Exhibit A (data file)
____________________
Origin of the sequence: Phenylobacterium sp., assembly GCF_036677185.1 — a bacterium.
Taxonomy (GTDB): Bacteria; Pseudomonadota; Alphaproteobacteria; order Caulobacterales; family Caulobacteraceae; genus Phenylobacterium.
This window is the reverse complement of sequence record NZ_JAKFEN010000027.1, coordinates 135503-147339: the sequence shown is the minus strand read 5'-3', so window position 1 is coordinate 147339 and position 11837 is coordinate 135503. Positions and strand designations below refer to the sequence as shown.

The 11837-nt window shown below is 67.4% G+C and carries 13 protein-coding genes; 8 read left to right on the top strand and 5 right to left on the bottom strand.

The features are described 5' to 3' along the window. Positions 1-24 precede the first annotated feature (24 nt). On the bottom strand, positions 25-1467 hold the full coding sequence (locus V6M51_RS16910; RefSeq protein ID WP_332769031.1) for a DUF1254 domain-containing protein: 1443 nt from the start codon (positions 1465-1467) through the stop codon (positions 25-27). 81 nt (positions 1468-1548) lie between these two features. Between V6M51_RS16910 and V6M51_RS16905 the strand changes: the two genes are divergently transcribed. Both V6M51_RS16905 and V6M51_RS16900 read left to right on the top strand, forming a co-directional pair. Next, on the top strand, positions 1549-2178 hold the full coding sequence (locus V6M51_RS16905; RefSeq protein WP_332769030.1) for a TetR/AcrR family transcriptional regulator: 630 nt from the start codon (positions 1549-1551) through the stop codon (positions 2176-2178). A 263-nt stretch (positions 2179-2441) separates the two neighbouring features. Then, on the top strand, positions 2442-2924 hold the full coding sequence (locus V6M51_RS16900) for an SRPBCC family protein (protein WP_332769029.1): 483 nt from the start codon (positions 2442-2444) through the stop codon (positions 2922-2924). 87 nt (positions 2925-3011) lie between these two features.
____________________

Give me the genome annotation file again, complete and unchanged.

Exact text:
Origin of the sequence: Phenylobacterium sp., assembly GCF_036677185.1 — a bacterium.
Taxonomy (GTDB): Bacteria; Pseudomonadota; Alphaproteobacteria; order Caulobacterales; family Caulobacteraceae; genus Phenylobacterium.
This window is the reverse complement of sequence record NZ_JAKFEN010000027.1, coordinates 135503-147339: the sequence shown is the minus strand read 5'-3', so window position 1 is coordinate 147339 and position 11837 is coordinate 135503. Positions and strand designations below refer to the sequence as shown.

The 11837-nt window shown below is 67.4% G+C and carries 13 protein-coding genes; 8 read left to right on the top strand and 5 right to left on the bottom strand.

The features are described 5' to 3' along the window. Positions 1-24 precede the first annotated feature (24 nt). On the bottom strand, positions 25-1467 hold the full coding sequence (locus V6M51_RS16910; RefSeq protein ID WP_332769031.1) for a DUF1254 domain-containing protein: 1443 nt from the start codon (positions 1465-1467) through the stop codon (positions 25-27). 81 nt (positions 1468-1548) lie between these two features. Between V6M51_RS16910 and V6M51_RS16905 the strand changes: the two genes are divergently transcribed. Both V6M51_RS16905 and V6M51_RS16900 read left to right on the top strand, forming a co-directional pair. Next, on the top strand, positions 1549-2178 hold the full coding sequence (locus V6M51_RS16905; RefSeq protein WP_332769030.1) for a TetR/AcrR family transcriptional regulator: 630 nt from the start codon (positions 1549-1551) through the stop codon (positions 2176-2178). A 263-nt stretch (positions 2179-2441) separates the two neighbouring features. Then, on the top strand, positions 2442-2924 hold the full coding sequence (locus V6M51_RS16900) for an SRPBCC family protein (protein WP_332769029.1): 483 nt from the start codon (positions 2442-2444) through the stop codon (positions 2922-2924). 87 nt (positions 2925-3011) lie between these two features.